Three Points To Make When Discussing Dental Sealants With Your Child
Many pediatric dentists highly recommend dental sealants for children, which means that this may be a procedure that you arrange for your son or daughter. Some children can be tentative about visiting the dentist, and this can especially be true when you inform your child that he or she will be having a "procedure" done. To make life easier for your child, you, and the dentist, it's helpful if you can talk to your child a bit about dental sealants in advance of the appointment. Here are some points that you'll want to make.
The Dentist Cleans The Tooth Really Well
Even young children can understand the concept of clean, so inform your child that the first step in the sealant process is that the dentist will clean the tooth really well. This should be good news for the child, who may be excited about having clean teeth. Remind the child that cleaning the tooth won't hurt in the slightest, and that cleaning it will protect it to help the child have a big and bright smile into the future. Beginning your talk about dental sealants in this manner can get the discussion started on a good note.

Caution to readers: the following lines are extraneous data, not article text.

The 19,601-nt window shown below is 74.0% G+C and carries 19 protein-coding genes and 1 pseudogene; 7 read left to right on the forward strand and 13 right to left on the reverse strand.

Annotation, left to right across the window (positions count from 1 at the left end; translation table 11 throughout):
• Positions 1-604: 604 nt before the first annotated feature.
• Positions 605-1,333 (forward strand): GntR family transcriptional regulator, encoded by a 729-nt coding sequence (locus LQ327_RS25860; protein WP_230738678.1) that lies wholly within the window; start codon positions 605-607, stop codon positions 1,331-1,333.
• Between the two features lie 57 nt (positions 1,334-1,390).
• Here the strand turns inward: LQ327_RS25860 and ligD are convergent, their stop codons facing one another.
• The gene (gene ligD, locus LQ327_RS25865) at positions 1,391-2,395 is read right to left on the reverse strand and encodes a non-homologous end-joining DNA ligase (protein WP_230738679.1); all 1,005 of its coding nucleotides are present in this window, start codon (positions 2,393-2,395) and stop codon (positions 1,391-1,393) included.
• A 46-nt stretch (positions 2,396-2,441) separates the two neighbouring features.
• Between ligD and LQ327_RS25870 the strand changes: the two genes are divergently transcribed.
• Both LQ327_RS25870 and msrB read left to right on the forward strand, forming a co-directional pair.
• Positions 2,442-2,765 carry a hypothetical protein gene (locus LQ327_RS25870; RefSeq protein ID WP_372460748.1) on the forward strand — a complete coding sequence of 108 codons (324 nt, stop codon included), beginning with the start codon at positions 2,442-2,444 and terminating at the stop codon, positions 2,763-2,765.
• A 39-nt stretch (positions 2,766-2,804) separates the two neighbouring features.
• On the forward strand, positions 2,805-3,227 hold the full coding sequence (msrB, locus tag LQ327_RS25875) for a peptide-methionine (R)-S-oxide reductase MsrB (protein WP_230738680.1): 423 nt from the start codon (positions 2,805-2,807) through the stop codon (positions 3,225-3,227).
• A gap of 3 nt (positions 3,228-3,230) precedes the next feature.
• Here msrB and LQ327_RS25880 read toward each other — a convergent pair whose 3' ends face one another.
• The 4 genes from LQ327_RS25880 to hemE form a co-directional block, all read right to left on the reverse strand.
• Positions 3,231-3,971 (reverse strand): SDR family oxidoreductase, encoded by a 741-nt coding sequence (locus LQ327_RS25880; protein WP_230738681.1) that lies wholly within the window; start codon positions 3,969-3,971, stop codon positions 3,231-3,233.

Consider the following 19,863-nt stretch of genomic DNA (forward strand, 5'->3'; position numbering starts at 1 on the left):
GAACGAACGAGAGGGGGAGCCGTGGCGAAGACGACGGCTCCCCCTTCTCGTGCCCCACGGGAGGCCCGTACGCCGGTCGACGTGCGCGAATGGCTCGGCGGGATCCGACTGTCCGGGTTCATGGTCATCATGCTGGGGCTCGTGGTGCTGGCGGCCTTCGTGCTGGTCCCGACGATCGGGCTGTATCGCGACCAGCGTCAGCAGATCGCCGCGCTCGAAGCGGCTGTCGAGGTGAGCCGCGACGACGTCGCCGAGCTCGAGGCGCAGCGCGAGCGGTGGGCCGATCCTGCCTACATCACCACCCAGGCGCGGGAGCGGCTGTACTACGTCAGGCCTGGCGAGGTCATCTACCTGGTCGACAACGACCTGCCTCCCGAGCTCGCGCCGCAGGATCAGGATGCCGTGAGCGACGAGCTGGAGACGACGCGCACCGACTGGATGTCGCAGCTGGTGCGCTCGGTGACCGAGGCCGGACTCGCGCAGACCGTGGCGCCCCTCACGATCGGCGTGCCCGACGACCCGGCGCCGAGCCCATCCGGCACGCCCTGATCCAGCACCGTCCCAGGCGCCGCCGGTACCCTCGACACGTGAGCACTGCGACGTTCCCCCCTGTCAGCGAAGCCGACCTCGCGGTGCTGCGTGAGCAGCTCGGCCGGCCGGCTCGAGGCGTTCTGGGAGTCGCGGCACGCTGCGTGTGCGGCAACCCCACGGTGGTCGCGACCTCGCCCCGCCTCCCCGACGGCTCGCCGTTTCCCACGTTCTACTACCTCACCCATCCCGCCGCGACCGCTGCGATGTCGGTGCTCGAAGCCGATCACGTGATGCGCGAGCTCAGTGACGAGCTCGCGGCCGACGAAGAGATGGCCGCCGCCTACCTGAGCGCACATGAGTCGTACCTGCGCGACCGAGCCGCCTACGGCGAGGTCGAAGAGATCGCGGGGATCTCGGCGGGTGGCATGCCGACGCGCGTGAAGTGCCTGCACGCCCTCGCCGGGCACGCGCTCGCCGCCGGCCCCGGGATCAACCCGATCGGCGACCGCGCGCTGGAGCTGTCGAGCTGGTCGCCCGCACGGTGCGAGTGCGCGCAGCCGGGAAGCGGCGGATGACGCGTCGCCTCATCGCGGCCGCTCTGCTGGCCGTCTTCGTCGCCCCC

The Dentist Uses A Bright Light
Dentists use lights to quickly harden the sealant after brushing it onto the tooth. The use of the light speeds up the procedure. When you're discussing this topic with your child, make reference to the light so that he or she is familiar with it. You can talk about the light by saying that it's a special light, that it emits an important type of illumination, and so on. It's common for patients to wear sunglasses when dentists use this light, so make it a point to tell your child that he or she may get to wear special sunglasses for this procedure, which can help make it fun.
The Dentist Works Quickly
Some children will be tentative about lengthy dental procedures, especially if they've perhaps heard you or your spouse talking anxiously about your own dental work in the past. Make sure that your child understands that the application of dental sealants is a quick process. You may even want to tell your child that the dentist works so quickly that he or she will be done before your child knows it. By having this conversation a few times, making sure to hit each one of these talking points, this dental visit can go more smoothly for your child.
For more information about preparing children for dental procedures, contact Brookside Dental Associates.